U.S. Senator Rand Paul’s current standoff with the TSA at a Nashville airport could potentially represent a perfect reason to dismantle the TSA, at least in the eyes of Americans who are concerned over the trampling on Constitutional rights by the government.
All I’m going to say is this:
While not defending the POTUS or his administration, where was this outrage at the administration over the past 12 years, especially early on when the TSA was created? Yes, Obama carries the blame for this incident, but the others during Bush years, and Bush creating this farce of an agency carries a lot of the blame as well.
In short, there is enough blame to go around and all around, not just with the current administration.
I agree. It was bad under Bush; it’s only getting worse with Obama.
The Whitehouse was correct, it’s the law, take the pat-down. Don’t want to? Then change the law.
Taking a stand that as a Senator he’s above the law is a bit disingenuous from both the Pauls.
Of course that’s in keeping with Congress having established the TSA with the full and certain knowledge that THEY would never have to be screened.
“All animals are created equal, but some animals are more equal than others.”
Ahh, a quote from Animal Farm, by George Orwell. That is very true, and perfectly describes everything going on.
However, I believe Article I, section 6 of the US Constitution prevents what the TSA was doing:
They shall in all Cases, except Treason, Felony and Breach of the Peace, be privileged from Arrest during their Attendance at the Session of their respective Houses, and in going to and returning from the same; and for any Speech or Debate in either House, they shall not be questioned in any other Place.
The TSA violated that, and justifiably so, should have had the Constitution thrown in their face.
What part of “Breach of the Peace” need be explained? Nor was he arrested at any time, the TSA can’t arrest anyone.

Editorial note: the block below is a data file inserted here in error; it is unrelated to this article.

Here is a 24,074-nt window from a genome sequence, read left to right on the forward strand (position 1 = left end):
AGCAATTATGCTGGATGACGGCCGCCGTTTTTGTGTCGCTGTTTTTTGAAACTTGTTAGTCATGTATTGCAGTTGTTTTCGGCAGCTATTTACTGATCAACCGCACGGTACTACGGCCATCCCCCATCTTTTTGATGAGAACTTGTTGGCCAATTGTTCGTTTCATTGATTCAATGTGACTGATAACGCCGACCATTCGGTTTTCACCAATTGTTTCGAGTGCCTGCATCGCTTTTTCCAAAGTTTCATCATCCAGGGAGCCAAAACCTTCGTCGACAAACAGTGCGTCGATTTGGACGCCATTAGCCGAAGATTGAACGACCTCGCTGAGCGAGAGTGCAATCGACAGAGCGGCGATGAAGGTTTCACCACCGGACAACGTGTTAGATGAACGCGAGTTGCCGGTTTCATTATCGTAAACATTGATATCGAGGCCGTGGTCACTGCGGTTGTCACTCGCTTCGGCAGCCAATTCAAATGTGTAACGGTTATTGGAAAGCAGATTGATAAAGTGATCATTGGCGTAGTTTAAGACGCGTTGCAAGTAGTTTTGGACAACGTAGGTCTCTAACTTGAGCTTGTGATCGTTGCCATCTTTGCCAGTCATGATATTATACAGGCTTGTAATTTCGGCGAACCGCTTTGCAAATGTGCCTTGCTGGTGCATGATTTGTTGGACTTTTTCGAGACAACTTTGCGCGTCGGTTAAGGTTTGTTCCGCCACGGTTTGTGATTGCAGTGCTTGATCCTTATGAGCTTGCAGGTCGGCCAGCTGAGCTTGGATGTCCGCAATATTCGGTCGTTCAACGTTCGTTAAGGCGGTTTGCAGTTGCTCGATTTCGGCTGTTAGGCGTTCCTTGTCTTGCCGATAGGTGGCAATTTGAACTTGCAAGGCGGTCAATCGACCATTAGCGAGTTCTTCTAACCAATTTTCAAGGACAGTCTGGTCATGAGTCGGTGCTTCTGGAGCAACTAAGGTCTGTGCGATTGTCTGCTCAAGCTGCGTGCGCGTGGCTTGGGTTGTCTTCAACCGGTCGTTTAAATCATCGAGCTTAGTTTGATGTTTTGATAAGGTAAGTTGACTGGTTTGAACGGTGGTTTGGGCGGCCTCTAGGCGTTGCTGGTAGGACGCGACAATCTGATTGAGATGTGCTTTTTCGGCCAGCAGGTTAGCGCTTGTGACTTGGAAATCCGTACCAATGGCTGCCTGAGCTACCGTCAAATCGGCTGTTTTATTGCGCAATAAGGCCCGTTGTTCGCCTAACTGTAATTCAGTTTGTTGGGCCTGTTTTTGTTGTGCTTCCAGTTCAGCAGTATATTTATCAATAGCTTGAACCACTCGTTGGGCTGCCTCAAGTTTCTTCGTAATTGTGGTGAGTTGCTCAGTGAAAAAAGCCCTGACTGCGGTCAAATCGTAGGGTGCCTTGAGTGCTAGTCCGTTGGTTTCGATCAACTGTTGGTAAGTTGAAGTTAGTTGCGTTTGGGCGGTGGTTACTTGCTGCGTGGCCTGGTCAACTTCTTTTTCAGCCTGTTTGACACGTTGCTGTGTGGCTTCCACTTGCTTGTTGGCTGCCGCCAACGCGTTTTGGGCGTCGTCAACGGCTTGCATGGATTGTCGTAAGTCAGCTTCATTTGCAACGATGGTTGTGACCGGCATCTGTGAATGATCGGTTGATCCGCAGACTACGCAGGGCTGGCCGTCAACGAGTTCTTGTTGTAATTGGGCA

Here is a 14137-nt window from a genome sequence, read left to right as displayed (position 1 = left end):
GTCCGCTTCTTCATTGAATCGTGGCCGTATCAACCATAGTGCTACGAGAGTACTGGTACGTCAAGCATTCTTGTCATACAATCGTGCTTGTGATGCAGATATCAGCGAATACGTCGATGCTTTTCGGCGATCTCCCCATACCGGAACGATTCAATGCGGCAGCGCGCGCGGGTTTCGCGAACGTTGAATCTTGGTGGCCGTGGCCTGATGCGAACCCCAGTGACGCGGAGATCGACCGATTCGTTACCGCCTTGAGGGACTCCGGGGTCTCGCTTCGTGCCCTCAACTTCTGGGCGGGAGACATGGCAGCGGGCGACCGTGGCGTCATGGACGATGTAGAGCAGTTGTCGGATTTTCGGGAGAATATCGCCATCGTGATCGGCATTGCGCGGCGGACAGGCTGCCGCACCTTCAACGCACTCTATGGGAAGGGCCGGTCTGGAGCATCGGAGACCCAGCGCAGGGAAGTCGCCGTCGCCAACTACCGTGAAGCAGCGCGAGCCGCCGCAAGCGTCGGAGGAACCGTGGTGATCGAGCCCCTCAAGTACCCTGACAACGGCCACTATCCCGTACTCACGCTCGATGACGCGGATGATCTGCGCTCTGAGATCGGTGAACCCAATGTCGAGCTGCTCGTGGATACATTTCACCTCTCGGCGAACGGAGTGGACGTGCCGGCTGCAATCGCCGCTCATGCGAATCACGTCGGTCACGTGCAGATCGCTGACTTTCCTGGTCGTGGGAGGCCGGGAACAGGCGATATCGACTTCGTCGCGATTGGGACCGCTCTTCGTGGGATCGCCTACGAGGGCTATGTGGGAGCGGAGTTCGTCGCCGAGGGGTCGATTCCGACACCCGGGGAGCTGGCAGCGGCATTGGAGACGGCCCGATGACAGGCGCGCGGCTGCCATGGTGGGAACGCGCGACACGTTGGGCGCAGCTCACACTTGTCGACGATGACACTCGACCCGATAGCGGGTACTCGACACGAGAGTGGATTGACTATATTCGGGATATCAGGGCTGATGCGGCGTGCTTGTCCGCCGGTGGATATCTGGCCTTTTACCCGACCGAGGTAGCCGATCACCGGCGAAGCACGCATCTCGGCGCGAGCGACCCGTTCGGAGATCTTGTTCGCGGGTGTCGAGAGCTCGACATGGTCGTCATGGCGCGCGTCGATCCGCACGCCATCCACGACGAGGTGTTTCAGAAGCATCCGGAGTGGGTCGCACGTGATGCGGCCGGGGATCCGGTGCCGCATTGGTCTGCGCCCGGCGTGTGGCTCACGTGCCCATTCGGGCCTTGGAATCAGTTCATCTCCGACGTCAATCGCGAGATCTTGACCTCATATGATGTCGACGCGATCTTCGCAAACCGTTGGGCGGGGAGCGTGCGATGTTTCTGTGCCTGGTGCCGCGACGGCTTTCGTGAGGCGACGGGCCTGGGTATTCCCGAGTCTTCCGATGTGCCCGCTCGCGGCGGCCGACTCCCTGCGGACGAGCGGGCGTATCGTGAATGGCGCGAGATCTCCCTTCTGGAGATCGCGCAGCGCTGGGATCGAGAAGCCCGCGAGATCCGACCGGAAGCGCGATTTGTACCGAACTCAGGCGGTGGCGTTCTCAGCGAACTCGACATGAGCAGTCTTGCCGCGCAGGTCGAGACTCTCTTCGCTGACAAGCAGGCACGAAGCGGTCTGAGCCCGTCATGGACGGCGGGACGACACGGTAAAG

For whatever reason, Paul declined to be patted down and threw a hissy fit when he wasn’t allowed to board his flight. Now we’re being subjected to the vitriol from both he and his father because someone dared lay hands on the chosen one.
I don’t favor either poltical side left or right so I like to think I see this from an independent standpoint. My first 12 years in the working world I spent working for several airlines. I got to see the famous, the notorious, the elite, the washups, the has beens…everyone.
I have seen several politicians give the I’m too good for this attitude at the checkpoint (and the other points along the way for that matter). I’ve seen other well knowns do the same thing. I’m sure there are politics behind it since the Pauls are very anti-big government and view the TSA as an agent thereof. Of course the people I saw give the same attitude were during pre TSA times.
My question is this, had it not been a TSA checkpoint would he have acted the same way?
I was working the morning of 9/11. Even prior there were invasions of privacy in the screening process. After 9/11 it became obvious that those measures would have to be more invasive. Of course we have quick memories and now 10 years later we’re back to “they’re taking our rights away”.
I don’t really care if we go back to a system of privatized screening. The fact of the matter is no matter the uniform, your privacy will still be breached to some extent. It doesn’t have you be. You can drive to where you’re going. Flying is afterall a choice.